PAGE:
WHAT IS BACTERIAL VAGINOSIS
Bacterial vaginosis (BV) is the most common cause of abnormal vaginal discharge. One in ten people with a vagina will have BV at some time in their life.
WHAT CAUSES BV?
BV is caused by an imbalance in the bacteria that is naturally found in the vagina. It is not really understood why this happens.
IS BV A SEXUALLY TRANSMISSIBLE INFECTION?
BV is not a sexually transmissible infection although it is associated with sex. We know that having a new sexual partner or multiple sexual partners can increase the risk of BV. Using condoms can help to reduce this risk.
WHAT ARE THE SYMPTOMS?
Up to half of people with bacterial vaginosis will not have any symptoms. However, if symptoms do occur, they can include:
- Increased or changed vaginal discharge (often white or grey watery).
- A vaginal odour change (usually slightly offensive or ‘fishy’ and may be more noticeable after sex).
- Vulval itching or irritation.
HOW IS IT DIAGNOSED?
BV is diagnosed based on symptoms and an examination. A vaginal swab is also usually collected.
DO I NEED TREATMENT?
In up to one-third of cases, BV goes away by itself without treatment. However, treatment is recommended in the following circumstance
- To relieve symptoms that don’t go away.
- If you are having a gynaecological procedure.
- If you are pregnant.
WHAT IS THE TREATMENT?
The treatment for BV is antibiotics. These antibiotics restore normal balance in the vagina. Antibiotic treatment can be oral tablets, vaginal creams, or vaginal gels. Please discuss your preferred method with your doctor.
ARE THERE SIDE EFFECTS FROM BV TREATMENT?
Most people tolerate the treatment well. However, some people may experience some side effects from the oral antibiotics, such as abdominal pain, cramps, nausea & vomiting, flushing, or headache.
You need to avoid alcohol during treatment and for up to 3 days afterward. The vaginal preparations weaken latex condoms, so abstaining from sex or using a non-latex condom is advised during treatment.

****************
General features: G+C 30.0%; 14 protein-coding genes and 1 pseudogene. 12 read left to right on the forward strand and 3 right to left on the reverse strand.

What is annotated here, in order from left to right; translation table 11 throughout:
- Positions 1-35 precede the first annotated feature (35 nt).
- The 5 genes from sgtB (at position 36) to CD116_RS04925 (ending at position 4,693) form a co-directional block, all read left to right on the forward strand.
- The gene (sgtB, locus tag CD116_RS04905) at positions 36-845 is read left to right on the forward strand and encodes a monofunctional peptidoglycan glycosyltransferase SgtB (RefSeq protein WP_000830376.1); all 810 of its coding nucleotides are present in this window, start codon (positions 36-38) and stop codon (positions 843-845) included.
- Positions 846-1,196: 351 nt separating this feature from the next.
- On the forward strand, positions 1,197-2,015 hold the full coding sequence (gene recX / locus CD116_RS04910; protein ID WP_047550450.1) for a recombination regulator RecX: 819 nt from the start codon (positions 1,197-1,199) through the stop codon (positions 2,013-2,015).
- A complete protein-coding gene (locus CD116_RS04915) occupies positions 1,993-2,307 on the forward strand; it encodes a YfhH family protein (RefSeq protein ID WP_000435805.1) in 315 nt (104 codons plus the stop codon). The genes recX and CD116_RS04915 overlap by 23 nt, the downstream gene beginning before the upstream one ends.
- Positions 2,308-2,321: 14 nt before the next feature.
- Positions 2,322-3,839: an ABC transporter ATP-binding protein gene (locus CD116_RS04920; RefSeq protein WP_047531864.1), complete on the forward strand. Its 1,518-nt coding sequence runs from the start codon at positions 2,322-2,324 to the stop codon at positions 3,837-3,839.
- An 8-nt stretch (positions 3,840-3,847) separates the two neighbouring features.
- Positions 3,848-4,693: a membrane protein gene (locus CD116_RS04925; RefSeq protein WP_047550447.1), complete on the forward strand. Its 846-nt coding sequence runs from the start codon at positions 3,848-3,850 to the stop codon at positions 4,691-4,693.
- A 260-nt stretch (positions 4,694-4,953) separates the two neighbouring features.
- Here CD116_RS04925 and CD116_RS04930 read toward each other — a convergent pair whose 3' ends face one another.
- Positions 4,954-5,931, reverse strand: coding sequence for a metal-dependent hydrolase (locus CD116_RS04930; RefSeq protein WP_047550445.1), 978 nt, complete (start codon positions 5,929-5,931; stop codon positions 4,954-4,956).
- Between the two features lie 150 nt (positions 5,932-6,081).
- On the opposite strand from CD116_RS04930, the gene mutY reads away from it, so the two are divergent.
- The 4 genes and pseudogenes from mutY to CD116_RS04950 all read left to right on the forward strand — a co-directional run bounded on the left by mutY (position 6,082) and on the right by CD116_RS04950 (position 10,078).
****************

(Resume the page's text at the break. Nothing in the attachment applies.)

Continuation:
WHAT HAPPENS IF BV IS NOT TREATED?
BV is a very common condition. Most of the time there are no problems if it is not treated, and treatment is not usually advised if you have no symptoms. However, there are situations where complications can occur so treatment will be advised. This includes:
- If you have BV when you are pregnant, you may be at higher risk of having problems in pregnancy and immediately after birth.
- If you undergo a gynaecological procedure when you have BV, you are at greater risk of developing a pelvic infection afterwards.
- If you have untreated BV it may increase your risk of contracting a sexually transmissible infection and HIV.
CAN BV RECUR?
While treatment is very effective, BV can recur. About a third of people who are treated will have another episode of BV within three months and more than half will have a recurrence within a year.
HOW CAN I REDUCE BV RECURRING?
We do not know how to prevent BV. However, avoiding anything that changes the balance of vaginal bacteria may help reduce recurrences.
This includes good vulval care. Good vulval care involves using warm water only to wash the vulval and vaginal area and avoiding using scented soap, shower gels, perfumed bubble baths, and commercial ‘feminine hygiene’ products such as sprays, vaginal deodorants, washes, or wipes. Using condoms also reduces your risk of developing BV.
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